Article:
Article
Full-text available
Controversies surrounding ethnic dress such as hijab have increased public awareness about cultural diversity. The number of comments posted on online media make it evident that many people are concerned about ethnic attire, cultural differences and social cohesion. Although researchers have examined the meanings of veiling, the relationships between hijab and public opinion have seldom been investigated. The overarching objective of this study was to understand the relationships between Islamic attire and online readers’ opinion. In light of the limitations in the previous studies on this topic, this study attempts to fill the gap by studying posters’ opinions toward hijab through publicly available online information in the form of posted comments.
... Consumers do not select clothing merely to protect the body from the weather or to conform to societal modes of privacy and/or modesty. Clothing is also a powerful form of expression used to construct identity and to establish a sense of communal well-being (Rahman et al 2010;Rahman et al. 2011). Similarly, a product colour does not only convey aesthetic, tasteful or playful values to the intended users but is also imbued with symbolic meanings and socio-psychological values. ...
Article
Full-text available
Increasingly, many fashion companies and organizations have introduced slogans such as ‘green is the new black’ and ‘get hip, get green’ to raise ‘green’ awareness as well as to build corporate image. This study was designed to explore industry opinion on what colour(s) is/are more likely associated with the notion of ‘green.’ In order to gain a deeper understanding of the relationship between colour and environmental issues, a self-administered questionnaire survey was used to collect data from various professionals. According to the present study, it is evident that certain colours are viewed to be more eco-friendly than others. The findings of this study provide insight and implications for fashion practitioners, educators and consumers on the concept of eco-friendly in general and colour attribute in particular.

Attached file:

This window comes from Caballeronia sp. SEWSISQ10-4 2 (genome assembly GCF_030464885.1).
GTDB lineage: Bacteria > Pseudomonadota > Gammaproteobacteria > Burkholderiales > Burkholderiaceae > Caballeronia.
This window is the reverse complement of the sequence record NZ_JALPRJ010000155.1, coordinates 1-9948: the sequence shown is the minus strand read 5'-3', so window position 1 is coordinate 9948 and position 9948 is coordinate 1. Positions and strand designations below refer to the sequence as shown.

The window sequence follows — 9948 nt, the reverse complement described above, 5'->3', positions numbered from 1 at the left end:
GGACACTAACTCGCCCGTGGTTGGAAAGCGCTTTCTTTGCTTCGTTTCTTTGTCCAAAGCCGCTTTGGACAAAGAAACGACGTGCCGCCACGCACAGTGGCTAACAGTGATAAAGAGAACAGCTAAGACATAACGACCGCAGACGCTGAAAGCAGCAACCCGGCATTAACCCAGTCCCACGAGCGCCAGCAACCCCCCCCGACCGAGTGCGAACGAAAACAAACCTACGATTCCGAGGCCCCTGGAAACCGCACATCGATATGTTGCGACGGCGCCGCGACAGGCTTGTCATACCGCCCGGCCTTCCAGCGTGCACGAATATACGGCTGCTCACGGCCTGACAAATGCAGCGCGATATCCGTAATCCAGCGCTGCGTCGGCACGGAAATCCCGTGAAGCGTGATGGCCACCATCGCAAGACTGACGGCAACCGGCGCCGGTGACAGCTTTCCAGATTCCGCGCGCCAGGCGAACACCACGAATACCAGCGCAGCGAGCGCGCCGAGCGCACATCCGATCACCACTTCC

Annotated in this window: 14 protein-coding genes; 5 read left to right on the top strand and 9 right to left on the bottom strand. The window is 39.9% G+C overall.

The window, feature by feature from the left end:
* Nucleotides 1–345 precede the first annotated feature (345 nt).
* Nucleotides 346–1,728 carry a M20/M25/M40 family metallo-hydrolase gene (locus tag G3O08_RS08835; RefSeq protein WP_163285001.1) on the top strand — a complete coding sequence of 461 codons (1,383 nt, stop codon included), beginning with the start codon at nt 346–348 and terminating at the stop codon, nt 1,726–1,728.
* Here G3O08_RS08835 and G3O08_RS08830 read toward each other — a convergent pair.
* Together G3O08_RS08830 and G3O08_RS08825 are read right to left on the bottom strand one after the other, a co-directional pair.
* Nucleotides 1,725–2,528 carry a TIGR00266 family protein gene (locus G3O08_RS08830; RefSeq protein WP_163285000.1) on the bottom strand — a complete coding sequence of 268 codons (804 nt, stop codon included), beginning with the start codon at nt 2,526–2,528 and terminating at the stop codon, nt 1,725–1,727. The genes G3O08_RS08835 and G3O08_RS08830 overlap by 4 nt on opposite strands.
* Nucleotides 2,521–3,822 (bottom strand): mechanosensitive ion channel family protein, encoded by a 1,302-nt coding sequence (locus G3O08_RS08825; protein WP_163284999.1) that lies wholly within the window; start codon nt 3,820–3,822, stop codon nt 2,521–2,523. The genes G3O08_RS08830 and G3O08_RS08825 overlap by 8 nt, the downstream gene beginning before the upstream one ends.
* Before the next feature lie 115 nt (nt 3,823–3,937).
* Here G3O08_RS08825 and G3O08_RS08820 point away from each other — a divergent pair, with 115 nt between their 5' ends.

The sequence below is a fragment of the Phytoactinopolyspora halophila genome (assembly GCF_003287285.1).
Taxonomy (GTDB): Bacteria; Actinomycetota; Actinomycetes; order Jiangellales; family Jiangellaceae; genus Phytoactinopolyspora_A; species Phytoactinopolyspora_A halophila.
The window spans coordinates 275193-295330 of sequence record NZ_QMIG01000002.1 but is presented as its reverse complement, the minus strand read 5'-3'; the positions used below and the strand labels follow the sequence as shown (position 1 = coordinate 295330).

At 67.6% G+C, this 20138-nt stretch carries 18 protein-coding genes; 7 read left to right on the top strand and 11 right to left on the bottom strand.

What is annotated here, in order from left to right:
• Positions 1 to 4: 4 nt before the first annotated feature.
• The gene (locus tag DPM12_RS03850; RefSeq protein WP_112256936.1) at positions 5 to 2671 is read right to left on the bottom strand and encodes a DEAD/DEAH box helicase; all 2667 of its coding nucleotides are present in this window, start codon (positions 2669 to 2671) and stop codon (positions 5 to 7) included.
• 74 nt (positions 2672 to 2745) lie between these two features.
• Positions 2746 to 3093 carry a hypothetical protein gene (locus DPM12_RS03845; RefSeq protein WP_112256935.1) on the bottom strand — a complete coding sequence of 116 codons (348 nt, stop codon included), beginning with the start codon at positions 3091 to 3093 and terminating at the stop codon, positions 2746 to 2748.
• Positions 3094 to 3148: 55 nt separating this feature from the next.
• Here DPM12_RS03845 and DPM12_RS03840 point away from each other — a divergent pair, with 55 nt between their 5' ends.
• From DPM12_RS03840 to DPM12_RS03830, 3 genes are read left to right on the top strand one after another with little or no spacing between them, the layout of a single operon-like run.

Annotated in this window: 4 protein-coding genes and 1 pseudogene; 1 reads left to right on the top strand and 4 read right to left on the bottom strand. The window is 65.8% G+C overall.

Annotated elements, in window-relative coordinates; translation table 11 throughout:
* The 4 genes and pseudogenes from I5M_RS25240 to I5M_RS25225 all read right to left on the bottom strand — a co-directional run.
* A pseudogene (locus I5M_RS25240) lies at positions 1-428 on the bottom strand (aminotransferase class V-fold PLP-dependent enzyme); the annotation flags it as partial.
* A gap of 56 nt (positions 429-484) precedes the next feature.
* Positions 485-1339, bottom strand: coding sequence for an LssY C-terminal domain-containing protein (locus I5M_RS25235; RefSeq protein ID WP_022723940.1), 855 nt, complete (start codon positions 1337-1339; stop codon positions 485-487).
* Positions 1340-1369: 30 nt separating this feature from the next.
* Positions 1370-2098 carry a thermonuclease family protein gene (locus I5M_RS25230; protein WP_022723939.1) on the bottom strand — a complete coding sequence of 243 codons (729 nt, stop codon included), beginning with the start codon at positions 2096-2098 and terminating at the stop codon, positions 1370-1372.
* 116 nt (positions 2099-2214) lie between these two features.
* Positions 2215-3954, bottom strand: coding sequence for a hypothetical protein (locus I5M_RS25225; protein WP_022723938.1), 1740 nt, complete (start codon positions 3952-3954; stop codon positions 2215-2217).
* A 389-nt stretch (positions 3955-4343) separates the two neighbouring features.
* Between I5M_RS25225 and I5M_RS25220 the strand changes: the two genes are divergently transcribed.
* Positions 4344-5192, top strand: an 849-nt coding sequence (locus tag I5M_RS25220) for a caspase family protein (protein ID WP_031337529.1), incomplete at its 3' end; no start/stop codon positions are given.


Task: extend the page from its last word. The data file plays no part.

... It can be interpreted as a desire to escape the real world. Wearing fairy tale dresses, Lolitas appear to build an imaginary world to remove themselves from a range of social and personal pressures (Osmud et al. 2011). This could be a confined adult life (Winge 2008), a boring or otherwise unpleasant everyday existence (Nishimura 2004). ...
Article
While there are some who would argue that the origin of Lolita fashion can be traced back to fiction (namely, the 1955 novel Lolita, which was adapted to film in 1962 and again in 1997) and has relevance to sexual attractiveness with reference to the young, this popular style developed more recently into a subcultural identity in Japan as a distinctive style in its own right. This article regards Lolita as an independent street fashion and subculture and explores this particular culture that Lolitas (those who wear this distinct fashion style) have created. Although a small-scale subculture, Lolitas demonstrate an obvious way of thinking and behaving that reinforces their identity, in which fashion plays a significant role. The fashion style suggests escapism through fantasy as it can be interpreted as a visual resistance against conventional culture and is therefore of interest to a range of disciplines including fashion, culture and behaviour theorists. The article explores this subculture in the UK context to provide a better understanding of British Lolitas and evaluates the marketplace to offer a retail-marketing perspective.
... Thus, clothing can be used as a signifier of the wearer's personality traits. As previous research (Rahman, Liu, Lam, & Chan, 2011) has shown, clothing plays a significant role in the exhibition and formation of self. Clothing choice often acts as 'social glue' (Horn & Gurel, 1981) to build or negotiate an individual identity that can be used in order to fit into a specific social group or situation. ...
Article
Full-text available
The service industry has given increasing attention to the significance of brand building. In order to understand and examine the relationships among service experience, perceived brand image and clothing choice, a literature-based conceptual model was developed and genetic algorithm approach was employed. Empirical data were collected from two steakhouses in Taiwan. The results of this study reported how clothing could be used and perceived in a social setting - restaurant. Our findings offer new insights and implications to service brand managers and frontline service employees on the areas of customer perceptions and expectations towards the brand through their clothing choices. In addition, practical strategies for constructing brand personality and customer service were recommended.
Article
Full-text available